Peter Quail is interested in understanding the molecular mechanism by which light regulates gene expression in plants. His research program is focused on the phytochromes, the major and best-characterized family of plant regulatory photoreceptors. The photoreceptor molecule functions as a biological switch that, upon perception of the light signal, triggers changes in transcription which are detectable within 5 minutes of the stimulus.
The general strategy they have adopted toward this problem is fourfold: (a) to examine the phytochrome molecule for clues to its photosensory function and mechanism of action using structural analysis, phytochrome-defective mutants and overexpression of mutagenized phytochromes in transgenic Arabidopsis; (b) to study genes under phytochrome control to identify promoter DNA elements and transcription factors involved in induction or repression of expression; (c) to identify signal transduction pathway components between the photoreceptor and the genes it regulates using forward and reverse genetic screens for signaling-defective mutants, and molecular interaction screens for phytochrome-interacting proteins; and (d) to dissect the primary transcriptional networks that orchestrate the expression of downstream genes responsible for elaborating light-regulated development, using RNA-seq and ChIP-seq analysis.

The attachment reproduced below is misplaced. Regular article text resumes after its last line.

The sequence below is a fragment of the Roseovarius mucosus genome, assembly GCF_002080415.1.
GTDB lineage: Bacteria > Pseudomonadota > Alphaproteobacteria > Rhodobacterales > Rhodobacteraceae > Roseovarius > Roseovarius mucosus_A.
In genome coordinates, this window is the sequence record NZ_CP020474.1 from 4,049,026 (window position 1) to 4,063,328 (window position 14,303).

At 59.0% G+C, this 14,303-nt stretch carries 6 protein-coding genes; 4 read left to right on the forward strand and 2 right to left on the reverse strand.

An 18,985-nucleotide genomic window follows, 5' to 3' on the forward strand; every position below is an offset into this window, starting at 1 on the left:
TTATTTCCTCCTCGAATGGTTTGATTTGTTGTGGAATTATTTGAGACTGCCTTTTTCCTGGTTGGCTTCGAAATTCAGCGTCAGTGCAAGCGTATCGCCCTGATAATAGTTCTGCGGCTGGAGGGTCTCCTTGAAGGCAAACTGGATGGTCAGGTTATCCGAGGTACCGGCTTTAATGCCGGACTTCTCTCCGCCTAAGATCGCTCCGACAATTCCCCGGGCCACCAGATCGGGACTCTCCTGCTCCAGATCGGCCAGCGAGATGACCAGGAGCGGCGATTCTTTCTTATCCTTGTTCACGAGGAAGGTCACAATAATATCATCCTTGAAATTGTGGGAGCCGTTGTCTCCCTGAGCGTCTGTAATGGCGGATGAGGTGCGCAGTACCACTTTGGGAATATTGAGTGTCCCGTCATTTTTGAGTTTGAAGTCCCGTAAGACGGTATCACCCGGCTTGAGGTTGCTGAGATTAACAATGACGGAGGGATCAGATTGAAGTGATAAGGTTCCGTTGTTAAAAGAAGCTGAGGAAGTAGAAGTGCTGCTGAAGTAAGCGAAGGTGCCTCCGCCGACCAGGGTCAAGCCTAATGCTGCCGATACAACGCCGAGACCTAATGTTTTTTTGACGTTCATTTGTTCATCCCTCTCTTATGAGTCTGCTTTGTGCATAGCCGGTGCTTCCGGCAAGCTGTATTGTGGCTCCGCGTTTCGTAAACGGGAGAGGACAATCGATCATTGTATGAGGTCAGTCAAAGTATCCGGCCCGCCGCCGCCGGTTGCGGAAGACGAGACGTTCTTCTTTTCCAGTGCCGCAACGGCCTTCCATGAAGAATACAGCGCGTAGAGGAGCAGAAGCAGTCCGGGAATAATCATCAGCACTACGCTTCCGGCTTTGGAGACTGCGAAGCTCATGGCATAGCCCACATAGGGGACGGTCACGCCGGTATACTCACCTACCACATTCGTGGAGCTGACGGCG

Their data suggest: (a) That the phytochromes signal directly to photoresponsive genes by light induced translocation from the cytoplasm into the nucleus, followed by specific physical interaction with promoter-bound transcriptuion factors of the basic helix-loop-helix (bHLH) class; ,(b) That this interaction triggers rapid phosphorylation, ubiquitination and degradation of the transcription factors, using protein kinases and E3 ligases that we have identified, and (c) That genes encoding a master-set of diverse transcriptional regulators, that orchestrate downstream expression in the transcriptional network, are direct targets of this signaling pathway.
They have also exploited the unique features of the phytochrome system to develop a novel light-switchable gene promoter system that is potentially usable in any light-accessible eukaryotic cell system for rapid, conditional induction or repression of expression, a strategy since dubbed "Optogenetics".